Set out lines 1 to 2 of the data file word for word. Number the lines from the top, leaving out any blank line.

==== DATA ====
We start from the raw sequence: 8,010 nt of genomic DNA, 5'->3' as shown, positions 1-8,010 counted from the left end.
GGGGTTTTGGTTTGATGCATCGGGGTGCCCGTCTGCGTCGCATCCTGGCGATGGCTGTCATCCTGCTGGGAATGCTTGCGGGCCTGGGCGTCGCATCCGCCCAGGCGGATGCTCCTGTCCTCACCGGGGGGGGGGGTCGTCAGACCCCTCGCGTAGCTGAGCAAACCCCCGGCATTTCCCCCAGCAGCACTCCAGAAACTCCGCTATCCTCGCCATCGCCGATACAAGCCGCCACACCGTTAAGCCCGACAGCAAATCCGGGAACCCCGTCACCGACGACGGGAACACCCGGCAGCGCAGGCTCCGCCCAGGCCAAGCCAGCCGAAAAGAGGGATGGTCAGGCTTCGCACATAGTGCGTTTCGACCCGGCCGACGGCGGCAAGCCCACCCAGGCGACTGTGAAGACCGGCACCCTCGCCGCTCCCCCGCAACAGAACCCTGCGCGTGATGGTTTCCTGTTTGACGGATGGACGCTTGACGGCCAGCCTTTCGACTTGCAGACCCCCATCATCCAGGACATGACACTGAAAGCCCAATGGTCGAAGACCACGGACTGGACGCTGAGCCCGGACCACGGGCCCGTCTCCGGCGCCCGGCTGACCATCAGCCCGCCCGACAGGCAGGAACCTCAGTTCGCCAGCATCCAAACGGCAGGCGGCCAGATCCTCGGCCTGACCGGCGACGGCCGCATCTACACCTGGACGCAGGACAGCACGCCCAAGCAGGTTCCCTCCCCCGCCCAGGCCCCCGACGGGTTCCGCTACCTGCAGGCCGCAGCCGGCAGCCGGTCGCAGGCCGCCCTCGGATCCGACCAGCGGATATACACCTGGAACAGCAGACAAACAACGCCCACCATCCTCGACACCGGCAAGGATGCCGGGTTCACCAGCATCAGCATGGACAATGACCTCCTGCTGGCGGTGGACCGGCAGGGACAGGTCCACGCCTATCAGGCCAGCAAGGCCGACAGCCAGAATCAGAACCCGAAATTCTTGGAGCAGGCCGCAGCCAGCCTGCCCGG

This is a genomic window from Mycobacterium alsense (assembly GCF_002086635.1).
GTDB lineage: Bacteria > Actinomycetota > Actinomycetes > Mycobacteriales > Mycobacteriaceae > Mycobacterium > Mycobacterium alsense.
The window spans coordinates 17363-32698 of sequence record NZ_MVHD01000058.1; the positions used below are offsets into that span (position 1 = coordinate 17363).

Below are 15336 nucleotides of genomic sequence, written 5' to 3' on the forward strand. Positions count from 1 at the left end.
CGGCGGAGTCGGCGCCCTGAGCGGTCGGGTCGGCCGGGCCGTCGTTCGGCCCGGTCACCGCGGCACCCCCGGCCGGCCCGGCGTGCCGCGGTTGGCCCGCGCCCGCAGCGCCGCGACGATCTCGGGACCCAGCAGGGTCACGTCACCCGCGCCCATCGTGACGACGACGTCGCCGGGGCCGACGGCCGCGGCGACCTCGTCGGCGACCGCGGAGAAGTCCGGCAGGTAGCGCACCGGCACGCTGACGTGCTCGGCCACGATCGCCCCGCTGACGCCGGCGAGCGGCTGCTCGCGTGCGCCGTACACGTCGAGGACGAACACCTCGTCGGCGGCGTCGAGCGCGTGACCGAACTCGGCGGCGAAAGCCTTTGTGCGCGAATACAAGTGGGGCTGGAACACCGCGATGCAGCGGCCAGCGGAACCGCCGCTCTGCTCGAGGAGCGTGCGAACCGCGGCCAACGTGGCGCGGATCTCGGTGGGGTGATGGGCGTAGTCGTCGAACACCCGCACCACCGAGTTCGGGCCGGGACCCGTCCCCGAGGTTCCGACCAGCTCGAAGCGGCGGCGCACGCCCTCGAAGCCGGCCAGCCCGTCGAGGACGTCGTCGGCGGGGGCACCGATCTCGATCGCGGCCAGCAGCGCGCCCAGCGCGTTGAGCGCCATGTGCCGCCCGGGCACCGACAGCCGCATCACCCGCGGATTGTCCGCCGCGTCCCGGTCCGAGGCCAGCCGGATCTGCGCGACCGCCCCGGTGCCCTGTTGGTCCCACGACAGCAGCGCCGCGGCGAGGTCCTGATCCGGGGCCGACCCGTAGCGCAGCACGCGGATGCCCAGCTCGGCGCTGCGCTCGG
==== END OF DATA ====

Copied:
We start from the raw sequence: 8,010 nt of genomic DNA, 5'->3' as shown, positions 1-8,010 counted from the left end.
GGGGTTTTGGTTTGATGCATCGGGGTGCCCGTCTGCGTCGCATCCTGGCGATGGCTGTCATCCTGCTGGGAATGCTTGCGGGCCTGGGCGTCGCATCCGCCCAGGCGGATGCTCCTGTCCTCACCGGGGGGGGGGGTCGTCAGACCCCTCGCGTAGCTGAGCAAACCCCCGGCATTTCCCCCAGCAGCACTCCAGAAACTCCGCTATCCTCGCCATCGCCGATACAAGCCGCCACACCGTTAAGCCCGACAGCAAATCCGGGAACCCCGTCACCGACGACGGGAACACCCGGCAGCGCAGGCTCCGCCCAGGCCAAGCCAGCCGAAAAGAGGGATGGTCAGGCTTCGCACATAGTGCGTTTCGACCCGGCCGACGGCGGCAAGCCCACCCAGGCGACTGTGAAGACCGGCACCCTCGCCGCTCCCCCGCAACAGAACCCTGCGCGTGATGGTTTCCTGTTTGACGGATGGACGCTTGACGGCCAGCCTTTCGACTTGCAGACCCCCATCATCCAGGACATGACACTGAAAGCCCAATGGTCGAAGACCACGGACTGGACGCTGAGCCCGGACCACGGGCCCGTCTCCGGCGCCCGGCTGACCATCAGCCCGCCCGACAGGCAGGAACCTCAGTTCGCCAGCATCCAAACGGCAGGCGGCCAGATCCTCGGCCTGACCGGCGACGGCCGCATCTACACCTGGACGCAGGACAGCACGCCCAAGCAGGTTCCCTCCCCCGCCCAGGCCCCCGACGGGTTCCGCTACCTGCAGGCCGCAGCCGGCAGCCGGTCGCAGGCCGCCCTCGGATCCGACCAGCGGATATACACCTGGAACAGCAGACAAACAACGCCCACCATCCTCGACACCGGCAAGGATGCCGGGTTCACCAGCATCAGCATGGACAATGACCTCCTGCTGGCGGTGGACCGGCAGGGACAGGTCCACGCCTATCAGGCCAGCAAGGCCGACAGCCAGAATCAGAACCCGAAATTCTTGGAGCAGGCCGCAGCCAGCCTGCCCGG